When I finally plucked up the courage to tell my father I was going to view a house in Margate, he rolled his eyes in that condescending way of his and shook his head.
“I’m warning you,” he said, pointing his cautionary finger stump at me, “nothing good will come of it. You’ll be selling yourself for crack by the end of the year, or worse.” His eyes widened in admonition. “You’ll be a soya-swigging self-professing artist with a one-eyed rescue cat and a lifetime subscription to the Guardian.” He shuddered.
I stifled a laugh with the most deferential cough I could muster. It was just like my father. He had been disappointed enough when I’d chosen to work in the charity sector instead of going to Cambridge to study law. But at least there was the scent of altruistic smugness to be gained from it. This though? It was probably the second worst disappointment I’d ever given him. I could almost see the cogs going around in his head. What would become of me if I moved to the other end of the county where I no longer had his corrective oversight to hinder my more “unrefined” impulses? Supposing it were discovered that I had been shopping in bargain stores or using public transport? He wouldn’t dare show his face at the polo club ever again.
“Look,” I asserted as collectedly as I could, “if you think about it logically, you’ll know there’s no real danger I could ever come to that.”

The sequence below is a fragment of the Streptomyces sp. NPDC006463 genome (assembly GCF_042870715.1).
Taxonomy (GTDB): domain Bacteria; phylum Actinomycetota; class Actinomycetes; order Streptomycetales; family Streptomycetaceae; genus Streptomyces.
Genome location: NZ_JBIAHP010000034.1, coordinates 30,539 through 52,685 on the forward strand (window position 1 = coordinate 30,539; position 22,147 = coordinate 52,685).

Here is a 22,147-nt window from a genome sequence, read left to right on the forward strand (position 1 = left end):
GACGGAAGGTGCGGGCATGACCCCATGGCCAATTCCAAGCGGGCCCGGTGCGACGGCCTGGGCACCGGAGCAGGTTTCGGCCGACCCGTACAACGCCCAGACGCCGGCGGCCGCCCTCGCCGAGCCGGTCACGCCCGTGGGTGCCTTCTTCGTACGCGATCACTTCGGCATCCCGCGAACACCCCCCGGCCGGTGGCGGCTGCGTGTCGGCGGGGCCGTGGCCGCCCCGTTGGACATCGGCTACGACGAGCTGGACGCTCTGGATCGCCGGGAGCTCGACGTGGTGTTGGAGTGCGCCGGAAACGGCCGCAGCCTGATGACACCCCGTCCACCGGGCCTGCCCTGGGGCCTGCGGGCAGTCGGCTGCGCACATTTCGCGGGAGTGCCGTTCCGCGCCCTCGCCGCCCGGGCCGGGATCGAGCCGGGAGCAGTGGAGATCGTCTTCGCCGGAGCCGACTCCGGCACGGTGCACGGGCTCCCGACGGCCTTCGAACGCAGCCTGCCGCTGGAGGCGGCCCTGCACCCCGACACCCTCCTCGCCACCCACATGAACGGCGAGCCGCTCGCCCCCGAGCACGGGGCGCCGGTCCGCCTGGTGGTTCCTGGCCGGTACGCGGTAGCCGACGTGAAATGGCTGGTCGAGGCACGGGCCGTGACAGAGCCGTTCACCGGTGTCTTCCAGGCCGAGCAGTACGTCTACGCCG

He jutted out his large front teeth and folded his arms. “You’ve always been mortifyingly impressionable by the more vulgar classes Tabitha. That’s why you dole out tinned apricots to wastrels instead of taking the bar. So, explain to me how I can rest assured that this…situation… isn’t going to ruin you for good.”
“Well,” I replied, “I look too much like a horse to ever make enough money selling my body to support anything more expensive that a moderately respectable addiction to alcohol, and I’m allergic to soy if you recall, so there really is no need to worry.”
He glowered at me, clearly unamused. “I do wish you wouldn’t be so bumptious, Tabitha. You know how it upsets me.”
I managed to force a filial smile. “In all seriousness I have given this a lot of thought. It would save me over an hour in travel time every day and the house prices are very reasonable. There’s a high-speed train to London, beautiful beaches and the economy is up and coming. What’s not to like?”
His answer was more akin to a growl than an intelligible response.
“If it makes you feel better there is another house that I’d like to view,” I said tentatively.
He gave a sigh of acquiescence. “If you have set your heart on moving out of my loving home,” he grumbled, “I suppose there is nothing I can do to stop you, though I can’t help but think you are being somewhat rash. Could you not wait until you are a little more mature?”
“I’m thirty-eight, father.”
He waved a dismissive hand. “Yes, yes, and I suppose you consider that quite grown up, don’t you? Well if you must move away, I assume that you will be viewing the house my brother Edwin mentioned in Tunbridge Wells?”